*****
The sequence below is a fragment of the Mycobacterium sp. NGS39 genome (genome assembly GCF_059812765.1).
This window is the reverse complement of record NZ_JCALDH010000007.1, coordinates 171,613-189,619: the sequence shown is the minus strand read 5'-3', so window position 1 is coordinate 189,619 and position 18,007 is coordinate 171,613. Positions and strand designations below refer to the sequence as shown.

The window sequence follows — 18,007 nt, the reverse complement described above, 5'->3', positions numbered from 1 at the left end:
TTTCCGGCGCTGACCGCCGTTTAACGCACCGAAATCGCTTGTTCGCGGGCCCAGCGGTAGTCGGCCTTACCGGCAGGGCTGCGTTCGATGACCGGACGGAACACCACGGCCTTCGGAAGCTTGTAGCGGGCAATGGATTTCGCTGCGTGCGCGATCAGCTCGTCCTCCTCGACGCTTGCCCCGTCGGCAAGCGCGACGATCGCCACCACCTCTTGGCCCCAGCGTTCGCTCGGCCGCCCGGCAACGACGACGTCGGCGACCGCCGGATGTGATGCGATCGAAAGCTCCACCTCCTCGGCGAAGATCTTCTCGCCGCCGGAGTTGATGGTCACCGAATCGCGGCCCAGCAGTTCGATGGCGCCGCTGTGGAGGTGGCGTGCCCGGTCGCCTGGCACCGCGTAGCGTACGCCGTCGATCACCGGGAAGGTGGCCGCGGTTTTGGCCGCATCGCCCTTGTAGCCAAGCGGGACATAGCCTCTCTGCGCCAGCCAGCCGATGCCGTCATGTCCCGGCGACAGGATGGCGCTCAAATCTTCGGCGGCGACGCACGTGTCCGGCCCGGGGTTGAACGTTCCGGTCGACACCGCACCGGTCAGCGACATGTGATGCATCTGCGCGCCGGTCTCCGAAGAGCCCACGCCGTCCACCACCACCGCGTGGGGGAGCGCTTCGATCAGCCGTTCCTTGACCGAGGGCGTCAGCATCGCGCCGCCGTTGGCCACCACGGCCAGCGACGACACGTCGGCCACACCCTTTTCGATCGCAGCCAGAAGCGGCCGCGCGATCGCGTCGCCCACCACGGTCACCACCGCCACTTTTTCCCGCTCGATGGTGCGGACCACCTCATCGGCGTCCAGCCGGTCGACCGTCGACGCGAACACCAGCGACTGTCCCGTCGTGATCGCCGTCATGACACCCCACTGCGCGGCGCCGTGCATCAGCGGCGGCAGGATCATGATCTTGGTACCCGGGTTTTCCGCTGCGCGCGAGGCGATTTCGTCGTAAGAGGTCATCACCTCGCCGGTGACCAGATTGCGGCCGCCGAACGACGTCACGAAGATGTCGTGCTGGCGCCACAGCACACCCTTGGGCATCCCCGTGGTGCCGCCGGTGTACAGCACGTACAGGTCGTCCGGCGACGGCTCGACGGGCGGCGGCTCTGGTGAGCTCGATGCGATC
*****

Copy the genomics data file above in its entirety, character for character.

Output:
The sequence below is a fragment of the Mycobacterium sp. NGS39 genome (genome assembly GCF_059812765.1).
This window is the reverse complement of record NZ_JCALDH010000007.1, coordinates 171,613-189,619: the sequence shown is the minus strand read 5'-3', so window position 1 is coordinate 189,619 and position 18,007 is coordinate 171,613. Positions and strand designations below refer to the sequence as shown.

The window sequence follows — 18,007 nt, the reverse complement described above, 5'->3', positions numbered from 1 at the left end:
TTTCCGGCGCTGACCGCCGTTTAACGCACCGAAATCGCTTGTTCGCGGGCCCAGCGGTAGTCGGCCTTACCGGCAGGGCTGCGTTCGATGACCGGACGGAACACCACGGCCTTCGGAAGCTTGTAGCGGGCAATGGATTTCGCTGCGTGCGCGATCAGCTCGTCCTCCTCGACGCTTGCCCCGTCGGCAAGCGCGACGATCGCCACCACCTCTTGGCCCCAGCGTTCGCTCGGCCGCCCGGCAACGACGACGTCGGCGACCGCCGGATGTGATGCGATCGAAAGCTCCACCTCCTCGGCGAAGATCTTCTCGCCGCCGGAGTTGATGGTCACCGAATCGCGGCCCAGCAGTTCGATGGCGCCGCTGTGGAGGTGGCGTGCCCGGTCGCCTGGCACCGCGTAGCGTACGCCGTCGATCACCGGGAAGGTGGCCGCGGTTTTGGCCGCATCGCCCTTGTAGCCAAGCGGGACATAGCCTCTCTGCGCCAGCCAGCCGATGCCGTCATGTCCCGGCGACAGGATGGCGCTCAAATCTTCGGCGGCGACGCACGTGTCCGGCCCGGGGTTGAACGTTCCGGTCGACACCGCACCGGTCAGCGACATGTGATGCATCTGCGCGCCGGTCTCCGAAGAGCCCACGCCGTCCACCACCACCGCGTGGGGGAGCGCTTCGATCAGCCGTTCCTTGACCGAGGGCGTCAGCATCGCGCCGCCGTTGGCCACCACGGCCAGCGACGACACGTCGGCCACACCCTTTTCGATCGCAGCCAGAAGCGGCCGCGCGATCGCGTCGCCCACCACGGTCACCACCGCCACTTTTTCCCGCTCGATGGTGCGGACCACCTCATCGGCGTCCAGCCGGTCGACCGTCGACGCGAACACCAGCGACTGTCCCGTCGTGATCGCCGTCATGACACCCCACTGCGCGGCGCCGTGCATCAGCGGCGGCAGGATCATGATCTTGGTACCCGGGTTTTCCGCTGCGCGCGAGGCGATTTCGTCGTAAGAGGTCATCACCTCGCCGGTGACCAGATTGCGGCCGCCGAACGACGTCACGAAGATGTCGTGCTGGCGCCACAGCACACCCTTGGGCATCCCCGTGGTGCCGCCGGTGTACAGCACGTACAGGTCGTCCGGCGACGGCTCGACGGGCGGCGGCTCTGGTGAGCTCGATGCGATC